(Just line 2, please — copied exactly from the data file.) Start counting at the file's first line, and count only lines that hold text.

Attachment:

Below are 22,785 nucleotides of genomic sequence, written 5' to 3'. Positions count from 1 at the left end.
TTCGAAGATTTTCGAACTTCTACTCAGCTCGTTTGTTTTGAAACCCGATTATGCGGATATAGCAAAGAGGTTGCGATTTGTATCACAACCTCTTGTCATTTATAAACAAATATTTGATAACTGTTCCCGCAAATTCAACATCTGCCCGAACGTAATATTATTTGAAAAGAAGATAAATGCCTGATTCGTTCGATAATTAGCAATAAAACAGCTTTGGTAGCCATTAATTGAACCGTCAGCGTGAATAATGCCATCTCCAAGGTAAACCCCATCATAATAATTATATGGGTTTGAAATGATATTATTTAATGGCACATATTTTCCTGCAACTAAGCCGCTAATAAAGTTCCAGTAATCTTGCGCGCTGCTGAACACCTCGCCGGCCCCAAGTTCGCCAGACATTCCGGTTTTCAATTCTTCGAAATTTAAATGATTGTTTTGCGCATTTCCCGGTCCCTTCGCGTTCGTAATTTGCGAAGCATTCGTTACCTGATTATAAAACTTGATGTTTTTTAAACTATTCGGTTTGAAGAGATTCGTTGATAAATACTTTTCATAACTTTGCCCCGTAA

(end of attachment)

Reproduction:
TTCGAAGATTTTCGAACTTCTACTCAGCTCGTTTGTTTTGAAACCCGATTATGCGGATATAGCAAAGAGGTTGCGATTTGTATCACAACCTCTTGTCATTTATAAACAAATATTTGATAACTGTTCCCGCAAATTCAACATCTGCCCGAACGTAATATTATTTGAAAAGAAGATAAATGCCTGATTCGTTCGATAATTAGCAATAAAACAGCTTTGGTAGCCATTAATTGAACCGTCAGCGTGAATAATGCCATCTCCAAGGTAAACCCCATCATAATAATTATATGGGTTTGAAATGATATTATTTAATGGCACATATTTTCCTGCAACTAAGCCGCTAATAAAGTTCCAGTAATCTTGCGCGCTGCTGAACACCTCGCCGGCCCCAAGTTCGCCAGACATTCCGGTTTTCAATTCTTCGAAATTTAAATGATTGTTTTGCGCATTTCCCGGTCCCTTCGCGTTCGTAATTTGCGAAGCATTCGTTACCTGATTATAAAACTTGATGTTTTTTAAACTATTCGGTTTGAAGAGATTCGTTGATAAATACTTTTCATAACTTTGCCCCGTAA